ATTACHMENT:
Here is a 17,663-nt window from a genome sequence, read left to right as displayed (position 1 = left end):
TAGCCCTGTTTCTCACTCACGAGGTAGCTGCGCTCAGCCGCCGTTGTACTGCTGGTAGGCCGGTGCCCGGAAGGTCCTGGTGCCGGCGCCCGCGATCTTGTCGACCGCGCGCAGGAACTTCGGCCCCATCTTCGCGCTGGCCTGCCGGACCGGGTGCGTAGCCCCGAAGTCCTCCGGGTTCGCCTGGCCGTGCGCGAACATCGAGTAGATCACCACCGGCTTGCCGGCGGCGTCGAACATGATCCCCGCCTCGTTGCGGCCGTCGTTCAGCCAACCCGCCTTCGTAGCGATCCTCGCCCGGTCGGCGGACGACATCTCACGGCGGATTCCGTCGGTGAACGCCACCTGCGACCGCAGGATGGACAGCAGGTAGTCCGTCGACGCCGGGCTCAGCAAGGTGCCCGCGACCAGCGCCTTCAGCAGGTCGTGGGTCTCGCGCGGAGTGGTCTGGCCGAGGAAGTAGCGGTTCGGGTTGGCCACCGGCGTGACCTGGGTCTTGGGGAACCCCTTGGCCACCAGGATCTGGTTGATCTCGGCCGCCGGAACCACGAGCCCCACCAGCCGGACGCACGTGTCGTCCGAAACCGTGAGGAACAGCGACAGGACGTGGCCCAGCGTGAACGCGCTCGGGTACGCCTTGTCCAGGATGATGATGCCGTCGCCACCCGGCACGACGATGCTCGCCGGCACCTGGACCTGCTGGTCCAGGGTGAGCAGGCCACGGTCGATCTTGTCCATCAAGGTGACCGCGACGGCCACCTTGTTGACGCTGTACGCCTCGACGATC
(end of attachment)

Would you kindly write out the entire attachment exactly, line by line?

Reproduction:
Here is a 17,663-nt window from a genome sequence, read left to right as displayed (position 1 = left end):
TAGCCCTGTTTCTCACTCACGAGGTAGCTGCGCTCAGCCGCCGTTGTACTGCTGGTAGGCCGGTGCCCGGAAGGTCCTGGTGCCGGCGCCCGCGATCTTGTCGACCGCGCGCAGGAACTTCGGCCCCATCTTCGCGCTGGCCTGCCGGACCGGGTGCGTAGCCCCGAAGTCCTCCGGGTTCGCCTGGCCGTGCGCGAACATCGAGTAGATCACCACCGGCTTGCCGGCGGCGTCGAACATGATCCCCGCCTCGTTGCGGCCGTCGTTCAGCCAACCCGCCTTCGTAGCGATCCTCGCCCGGTCGGCGGACGACATCTCACGGCGGATTCCGTCGGTGAACGCCACCTGCGACCGCAGGATGGACAGCAGGTAGTCCGTCGACGCCGGGCTCAGCAAGGTGCCCGCGACCAGCGCCTTCAGCAGGTCGTGGGTCTCGCGCGGAGTGGTCTGGCCGAGGAAGTAGCGGTTCGGGTTGGCCACCGGCGTGACCTGGGTCTTGGGGAACCCCTTGGCCACCAGGATCTGGTTGATCTCGGCCGCCGGAACCACGAGCCCCACCAGCCGGACGCACGTGTCGTCCGAAACCGTGAGGAACAGCGACAGGACGTGGCCCAGCGTGAACGCGCTCGGGTACGCCTTGTCCAGGATGATGATGCCGTCGCCACCCGGCACGACGATGCTCGCCGGCACCTGGACCTGCTGGTCCAGGGTGAGCAGGCCACGGTCGATCTTGTCCATCAAGGTGACCGCGACGGCCACCTTGTTGACGCTGTACGCCTCGACGATC